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Battle Rages Against Breast Cancer

By Douglas J. Gillert
American Forces Press Service

WASHINGTON, Aug. 5, 1998 – More than 2.2 million women in the DoD family are up against a deadly enemy. National statistics warn that 250,000 of these uniformed women and family members may succumb.

No bullets or missiles can be launched against this foe. No tanks or bombers can stop it. And unlike a lot of modern skirmishes that are intense but short-lived, the women are in a protracted battle against time and a tireless enemy.

The enemy is cancer -- breast cancer -- the No. 2 killer of women over age 40. According to the American Cancer Society, the enemy is winning. In the 1970s, one in 20 women over 40 were at risk of contracting breast cancer. Today, one in eight are susceptible.

For the past three years, DoD has waged a vigorous battle against breast cancer. Its weapons are education, early detection and prevention. Congress authorized -- in fact, demanded -- the battle, approving $25 million each of the last three fiscal years for DoD to wage a war against the disease.

An interdisciplinary team of representatives from each of the service medical corps and DoD health affairs oversees the battle plan. The plan concentrated first on improving access to medical care.

"Someone had recognized a problem with access, particularly to mammography," said Army Col. Doris Browne, deputy for medical research and development at the Army's Medical Research and Materiel Command, Fort Detrick, Md. She recalled hearing reports from women who said they waited a year or more for a breast cancer screening. So the triservice working group concentrated initially on getting women into clinics.

Access standards established under TRICARE, DoD's managed health care plan, eliminated long waiting periods for mammograms and other health care appointments, Browne said. In addition, different TRICARE regions and medical facilities established new programs to enhance breast cancer diagnosis and treatment.

For example, the TRICARE Pacific staff at Tripler Army Medical Center, Hawaii, developed a centralized tumor board. Each month, physicians at distant Pacific bases sit down at video- teleconferencing facilities with mammograms in hand and get screenings and advice from pathologists in Hawaii. This slashes the need for expensive, time-consuming medical evacuations and speeds up care to the patients, Browne said.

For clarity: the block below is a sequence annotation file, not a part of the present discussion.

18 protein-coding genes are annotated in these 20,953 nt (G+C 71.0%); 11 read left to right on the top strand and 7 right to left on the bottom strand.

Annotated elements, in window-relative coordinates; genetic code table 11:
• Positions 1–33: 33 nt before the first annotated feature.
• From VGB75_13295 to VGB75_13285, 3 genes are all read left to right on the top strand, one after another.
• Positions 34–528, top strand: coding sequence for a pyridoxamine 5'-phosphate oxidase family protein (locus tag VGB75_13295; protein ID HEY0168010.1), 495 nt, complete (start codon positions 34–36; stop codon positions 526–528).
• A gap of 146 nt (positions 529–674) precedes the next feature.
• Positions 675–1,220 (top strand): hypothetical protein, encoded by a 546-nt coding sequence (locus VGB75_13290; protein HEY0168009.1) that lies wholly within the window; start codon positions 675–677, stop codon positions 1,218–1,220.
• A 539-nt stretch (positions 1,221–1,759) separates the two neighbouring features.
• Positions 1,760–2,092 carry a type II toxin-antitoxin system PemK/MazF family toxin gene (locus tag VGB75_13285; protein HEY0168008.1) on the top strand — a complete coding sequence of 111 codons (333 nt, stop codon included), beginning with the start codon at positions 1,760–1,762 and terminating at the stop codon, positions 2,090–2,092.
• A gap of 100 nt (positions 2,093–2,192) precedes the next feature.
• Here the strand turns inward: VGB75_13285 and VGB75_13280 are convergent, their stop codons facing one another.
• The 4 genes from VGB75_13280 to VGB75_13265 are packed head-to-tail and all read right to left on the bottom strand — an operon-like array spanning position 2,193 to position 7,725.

In Southern California, Naval Medical Center San Diego set up a breast cancer center that networks regional Air Force, Army and Navy facilities. Nurses manage cases, and a coordinator makes sure everyone gets the same level of education.

With programs like these improving access to care, the breast cancer working group launched the next phase of its battle plan -- educating patients and providers. Results have been spectacular, Browne said.

To help patients, TRICARE Region 6 in San Antonio produced an educational CD-ROM for patients. "It's fantastic," Browne said. "It helps patients maneuver through the health care system."

The battle plan also aimed educational efforts at primary care managers -- the medics patients first see and who refer patients to specialty care. The medics aren't necessarily educated beyond the basics about breast care, Browne said. Last year, the working group contracted with the American Medical Women's Association, which has since provided more than 6,000 primary care managers with more breast care knowledge.

This year, DoD expanded the training program, selecting a master faculty cadre for each TRICARE region to conduct regional training and education programs. "Next year, we'll move to a Web-based or videoteleconferencing platform," Browne said.

Browne is particularly proud of the assistance provided to smaller clinics without staff oncologists. "Through another contract, we're able to send radiation and medical oncologists to these facilities to conduct tumor boards," she said. Without the boards, patients would have to be referred to distant medical centers or civilian specialists.

Yet another contract agreement will produce a comparison of DoD programs with external programs and help DoD develop breast care policy guidelines, Browne said.

This year, DoD has continued regional plans and, where possible, exported them to other locations. For example, the Texas- produced patient CD-ROMs were shipped to all TRICARE regions, where they will be distributed by breast cancer centers, occupational medicine clinics and other places women go for health care.

Other new and ongoing breast care initiatives in DoD include mammography tracking systems, technician recertification, genetic testing and counseling.

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